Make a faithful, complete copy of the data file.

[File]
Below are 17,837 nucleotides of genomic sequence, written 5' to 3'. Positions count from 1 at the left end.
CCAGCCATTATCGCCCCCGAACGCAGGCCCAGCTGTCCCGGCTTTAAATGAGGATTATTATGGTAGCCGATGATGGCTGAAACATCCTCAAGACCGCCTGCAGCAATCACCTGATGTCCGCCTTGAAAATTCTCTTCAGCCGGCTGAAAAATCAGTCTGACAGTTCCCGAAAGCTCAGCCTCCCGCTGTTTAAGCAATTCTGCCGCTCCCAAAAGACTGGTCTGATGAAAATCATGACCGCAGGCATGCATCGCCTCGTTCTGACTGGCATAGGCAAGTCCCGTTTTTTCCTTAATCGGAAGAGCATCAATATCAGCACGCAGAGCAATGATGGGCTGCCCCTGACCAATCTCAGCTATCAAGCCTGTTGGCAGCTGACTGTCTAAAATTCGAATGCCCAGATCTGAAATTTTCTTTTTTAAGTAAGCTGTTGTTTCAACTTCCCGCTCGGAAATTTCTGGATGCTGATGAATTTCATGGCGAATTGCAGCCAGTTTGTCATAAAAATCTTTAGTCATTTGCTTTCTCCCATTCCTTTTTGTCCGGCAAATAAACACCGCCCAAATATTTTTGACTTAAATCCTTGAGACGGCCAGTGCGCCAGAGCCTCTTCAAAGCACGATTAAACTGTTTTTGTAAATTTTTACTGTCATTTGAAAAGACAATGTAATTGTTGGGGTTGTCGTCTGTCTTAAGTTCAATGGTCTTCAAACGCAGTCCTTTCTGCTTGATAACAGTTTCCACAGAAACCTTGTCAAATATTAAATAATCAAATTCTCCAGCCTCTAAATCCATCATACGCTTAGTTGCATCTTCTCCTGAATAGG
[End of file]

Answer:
Below are 17,837 nucleotides of genomic sequence, written 5' to 3'. Positions count from 1 at the left end.
CCAGCCATTATCGCCCCCGAACGCAGGCCCAGCTGTCCCGGCTTTAAATGAGGATTATTATGGTAGCCGATGATGGCTGAAACATCCTCAAGACCGCCTGCAGCAATCACCTGATGTCCGCCTTGAAAATTCTCTTCAGCCGGCTGAAAAATCAGTCTGACAGTTCCCGAAAGCTCAGCCTCCCGCTGTTTAAGCAATTCTGCCGCTCCCAAAAGACTGGTCTGATGAAAATCATGACCGCAGGCATGCATCGCCTCGTTCTGACTGGCATAGGCAAGTCCCGTTTTTTCCTTAATCGGAAGAGCATCAATATCAGCACGCAGAGCAATGATGGGCTGCCCCTGACCAATCTCAGCTATCAAGCCTGTTGGCAGCTGACTGTCTAAAATTCGAATGCCCAGATCTGAAATTTTCTTTTTTAAGTAAGCTGTTGTTTCAACTTCCCGCTCGGAAATTTCTGGATGCTGATGAATTTCATGGCGAATTGCAGCCAGTTTGTCATAAAAATCTTTAGTCATTTGCTTTCTCCCATTCCTTTTTGTCCGGCAAATAAACACCGCCCAAATATTTTTGACTTAAATCCTTGAGACGGCCAGTGCGCCAGAGCCTCTTCAAAGCACGATTAAACTGTTTTTGTAAATTTTTACTGTCATTTGAAAAGACAATGTAATTGTTGGGGTTGTCGTCTGTCTTAAGTTCAATGGTCTTCAAACGCAGTCCTTTCTGCTTGATAACAGTTTCCACAGAAACCTTGTCAAATATTAAATAATCAAATTCTCCAGCCTCTAAATCCATCATACGCTTAGTTGCATCTTCTCCTGAATAGG